Antwerp is the biggest municipality in Flanders and it should become even bigger if the merger goes trough

Flemish municipalities get money for mergers

Flemish municipalities get money for mergers

The regional authorities are offering to take on municipal debts to help with the process

Many municipalities in the Belgian region of Flanders are going ahead with mergers in an effort to streamline and lighten administrative costs. Since December of 2021, many small regional authorities have started to announce merger deals with their neighbours or have started negotiations for such.

Bundling up smaller municipalities into more manageable units

Some have even proposed referendums to gauge the public’s perception on which neighbouring municipality they should merge with. This, however, is not a very popular measure, as many people prefer smaller government structures, which provide more accountability and can address the specific character of an area.

Nevertheless, the Flemish government is pushing hard on the mergers by offering to take on the merged municipalities' public debt. Currently, there are around 300 municipalities in Flanders, of varying sizes. Bundling them up would simplify and streamline local administration, as well as give the municipalities more resources to implement more ambitious climate policies.

Furthermore, the Flemish government incentivises bigger mergers, meaning – the more inhabitants the new municipality has, the more debt the regional government will take on. At the same time, the regional authorities' approach is quite soft, only providing financial incentives for the authorities, while giving the chance to them to sort the rest out.

However, they might decide to take a more heavy-handed approach, similar to a Danish policy in 2007 which reduced the country's 271 municipalities to 98.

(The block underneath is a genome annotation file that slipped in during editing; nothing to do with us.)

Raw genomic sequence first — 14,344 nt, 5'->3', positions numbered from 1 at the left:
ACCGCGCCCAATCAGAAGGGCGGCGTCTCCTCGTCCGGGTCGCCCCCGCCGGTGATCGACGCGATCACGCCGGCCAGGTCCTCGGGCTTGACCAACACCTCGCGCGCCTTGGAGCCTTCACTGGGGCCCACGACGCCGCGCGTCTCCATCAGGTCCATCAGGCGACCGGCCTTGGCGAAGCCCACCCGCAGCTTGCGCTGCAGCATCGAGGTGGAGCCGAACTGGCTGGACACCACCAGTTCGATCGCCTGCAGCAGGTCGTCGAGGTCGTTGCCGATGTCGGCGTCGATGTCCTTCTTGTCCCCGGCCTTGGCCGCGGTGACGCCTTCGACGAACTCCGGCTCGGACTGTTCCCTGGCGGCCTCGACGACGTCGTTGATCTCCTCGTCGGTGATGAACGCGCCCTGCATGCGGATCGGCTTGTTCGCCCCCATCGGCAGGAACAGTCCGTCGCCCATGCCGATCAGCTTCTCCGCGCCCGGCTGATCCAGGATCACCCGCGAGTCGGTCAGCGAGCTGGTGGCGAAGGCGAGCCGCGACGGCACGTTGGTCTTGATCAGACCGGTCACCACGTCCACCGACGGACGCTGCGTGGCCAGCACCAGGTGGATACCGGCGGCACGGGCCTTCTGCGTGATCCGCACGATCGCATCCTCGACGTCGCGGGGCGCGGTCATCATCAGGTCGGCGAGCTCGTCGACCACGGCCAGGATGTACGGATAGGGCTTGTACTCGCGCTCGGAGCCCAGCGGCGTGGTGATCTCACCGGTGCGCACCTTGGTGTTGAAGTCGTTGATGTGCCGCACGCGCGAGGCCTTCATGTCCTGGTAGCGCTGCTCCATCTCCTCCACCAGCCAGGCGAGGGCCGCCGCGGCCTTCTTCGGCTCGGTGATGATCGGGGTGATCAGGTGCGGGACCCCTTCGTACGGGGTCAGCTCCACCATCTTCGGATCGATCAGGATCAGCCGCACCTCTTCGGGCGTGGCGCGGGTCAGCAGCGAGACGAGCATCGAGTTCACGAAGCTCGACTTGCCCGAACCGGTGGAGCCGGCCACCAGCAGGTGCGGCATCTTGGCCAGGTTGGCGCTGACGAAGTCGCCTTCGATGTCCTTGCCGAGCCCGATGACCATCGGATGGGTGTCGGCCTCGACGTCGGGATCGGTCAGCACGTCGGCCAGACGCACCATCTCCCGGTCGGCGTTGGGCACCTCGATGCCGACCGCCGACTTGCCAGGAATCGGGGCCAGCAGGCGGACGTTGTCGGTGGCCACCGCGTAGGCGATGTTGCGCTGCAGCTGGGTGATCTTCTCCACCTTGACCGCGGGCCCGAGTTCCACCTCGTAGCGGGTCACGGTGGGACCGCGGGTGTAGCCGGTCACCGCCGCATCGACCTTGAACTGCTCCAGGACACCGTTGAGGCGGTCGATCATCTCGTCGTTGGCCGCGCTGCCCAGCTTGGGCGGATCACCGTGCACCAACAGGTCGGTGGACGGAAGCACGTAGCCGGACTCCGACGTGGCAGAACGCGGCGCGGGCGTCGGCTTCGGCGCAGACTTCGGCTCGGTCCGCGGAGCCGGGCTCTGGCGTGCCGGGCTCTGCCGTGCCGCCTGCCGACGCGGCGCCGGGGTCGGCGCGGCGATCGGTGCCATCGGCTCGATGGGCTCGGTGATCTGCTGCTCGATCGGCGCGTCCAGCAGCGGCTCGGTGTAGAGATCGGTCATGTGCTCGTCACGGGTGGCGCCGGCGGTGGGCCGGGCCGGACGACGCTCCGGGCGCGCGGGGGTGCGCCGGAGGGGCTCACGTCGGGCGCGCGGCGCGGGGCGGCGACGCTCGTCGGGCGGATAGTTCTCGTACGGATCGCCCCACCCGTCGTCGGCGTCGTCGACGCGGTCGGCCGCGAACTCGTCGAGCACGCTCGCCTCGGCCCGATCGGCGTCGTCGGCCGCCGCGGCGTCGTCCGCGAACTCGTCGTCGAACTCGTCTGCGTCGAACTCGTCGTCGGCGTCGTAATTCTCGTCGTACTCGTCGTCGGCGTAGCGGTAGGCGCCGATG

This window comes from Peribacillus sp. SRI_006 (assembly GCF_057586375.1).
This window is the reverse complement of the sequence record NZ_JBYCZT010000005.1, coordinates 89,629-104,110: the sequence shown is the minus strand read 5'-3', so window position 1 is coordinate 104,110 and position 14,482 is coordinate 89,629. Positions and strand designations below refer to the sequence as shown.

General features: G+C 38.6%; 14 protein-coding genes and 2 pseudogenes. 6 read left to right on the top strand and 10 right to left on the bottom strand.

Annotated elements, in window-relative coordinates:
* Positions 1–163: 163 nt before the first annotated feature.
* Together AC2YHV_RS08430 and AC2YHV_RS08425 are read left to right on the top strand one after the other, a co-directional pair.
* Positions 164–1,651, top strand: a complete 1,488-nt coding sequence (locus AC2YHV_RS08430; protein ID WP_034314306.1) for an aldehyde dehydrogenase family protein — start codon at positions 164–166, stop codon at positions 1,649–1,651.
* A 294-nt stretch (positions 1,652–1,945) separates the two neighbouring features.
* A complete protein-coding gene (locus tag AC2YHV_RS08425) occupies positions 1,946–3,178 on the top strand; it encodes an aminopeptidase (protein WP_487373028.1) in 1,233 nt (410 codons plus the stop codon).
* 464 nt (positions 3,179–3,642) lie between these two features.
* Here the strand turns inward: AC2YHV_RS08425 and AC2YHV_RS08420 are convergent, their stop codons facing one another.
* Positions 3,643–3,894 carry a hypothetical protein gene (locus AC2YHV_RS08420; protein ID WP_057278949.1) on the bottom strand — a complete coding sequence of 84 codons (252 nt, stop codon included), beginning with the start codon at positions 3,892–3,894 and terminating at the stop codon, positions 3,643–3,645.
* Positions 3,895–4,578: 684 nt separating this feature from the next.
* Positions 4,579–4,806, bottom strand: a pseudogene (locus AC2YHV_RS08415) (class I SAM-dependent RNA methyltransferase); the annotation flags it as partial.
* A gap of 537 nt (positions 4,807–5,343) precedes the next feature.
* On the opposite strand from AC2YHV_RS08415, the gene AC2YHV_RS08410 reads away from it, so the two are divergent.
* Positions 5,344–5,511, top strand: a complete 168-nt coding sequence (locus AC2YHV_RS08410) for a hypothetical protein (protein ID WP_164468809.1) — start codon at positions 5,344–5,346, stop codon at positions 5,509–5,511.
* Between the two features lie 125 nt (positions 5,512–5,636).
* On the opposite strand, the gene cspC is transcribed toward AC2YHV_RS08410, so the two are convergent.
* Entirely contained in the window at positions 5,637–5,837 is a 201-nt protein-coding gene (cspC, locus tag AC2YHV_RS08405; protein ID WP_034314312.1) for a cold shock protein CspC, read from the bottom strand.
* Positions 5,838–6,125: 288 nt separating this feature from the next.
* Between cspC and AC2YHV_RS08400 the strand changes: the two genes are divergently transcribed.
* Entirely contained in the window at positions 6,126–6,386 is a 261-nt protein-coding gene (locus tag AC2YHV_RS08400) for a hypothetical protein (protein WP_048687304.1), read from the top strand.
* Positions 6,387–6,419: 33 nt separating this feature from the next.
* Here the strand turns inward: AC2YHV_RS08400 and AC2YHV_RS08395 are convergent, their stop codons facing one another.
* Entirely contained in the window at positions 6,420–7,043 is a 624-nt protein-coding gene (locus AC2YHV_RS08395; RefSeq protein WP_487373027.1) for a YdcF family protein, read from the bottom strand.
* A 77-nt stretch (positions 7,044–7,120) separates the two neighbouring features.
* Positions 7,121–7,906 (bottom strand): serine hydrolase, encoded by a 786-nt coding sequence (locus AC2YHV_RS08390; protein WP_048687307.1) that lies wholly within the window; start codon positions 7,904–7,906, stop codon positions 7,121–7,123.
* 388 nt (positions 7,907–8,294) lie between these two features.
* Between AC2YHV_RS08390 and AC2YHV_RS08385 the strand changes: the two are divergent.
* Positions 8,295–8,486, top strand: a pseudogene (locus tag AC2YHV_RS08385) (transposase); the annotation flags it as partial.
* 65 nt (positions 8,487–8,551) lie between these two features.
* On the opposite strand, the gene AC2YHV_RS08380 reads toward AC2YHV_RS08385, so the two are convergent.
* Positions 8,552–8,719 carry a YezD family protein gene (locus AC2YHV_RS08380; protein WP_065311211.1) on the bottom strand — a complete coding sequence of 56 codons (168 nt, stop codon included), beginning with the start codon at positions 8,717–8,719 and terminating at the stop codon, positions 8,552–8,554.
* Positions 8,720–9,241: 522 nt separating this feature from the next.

Here is the debt-relief scheme at a glance:

  • 200 euros per inhabitant if the newly merged municipality has between 20,000 and 25,000 inhabitants;
  • 300 euros per inhabitant if the newly merged municipality has between 25,000 and 30,000 inhabitants;
  • 400 euros per inhabitant if the newly merged municipality has between 30,000 and 35,000 inhabitants;
  • 500 euros per inhabitant as the newly merged municipality with more than 35,000 inhabitants.

All the municipalities in Flanders that have announced mergers

Many municipalities have already announced mergers, which should take effect by December 2025. One of the larger ones is between Mechelen and Boortmeerbeek, which is supposed to have 100,000 inhabitants, making it among the top 5 largest in Flanders. Although they announced their intention, as well as the start of negotiations in April, authorities have said that the decision will not be finalised until 2023.

Another notable case is between the municipality of Borsbeek and the city of Antwerp by the year 2025. While negations will not be finalised in 2023, both sides treat the move as a fait accompli, with Antwerp Mayor Bart Albert De Wever, going as far as saying that this is a historic step and promising Borsbeek residents that their district will retain its unique character.

The move would beef up Antwerp with an additional 11,000 people and expand its municipal borders for the first time since 1983.



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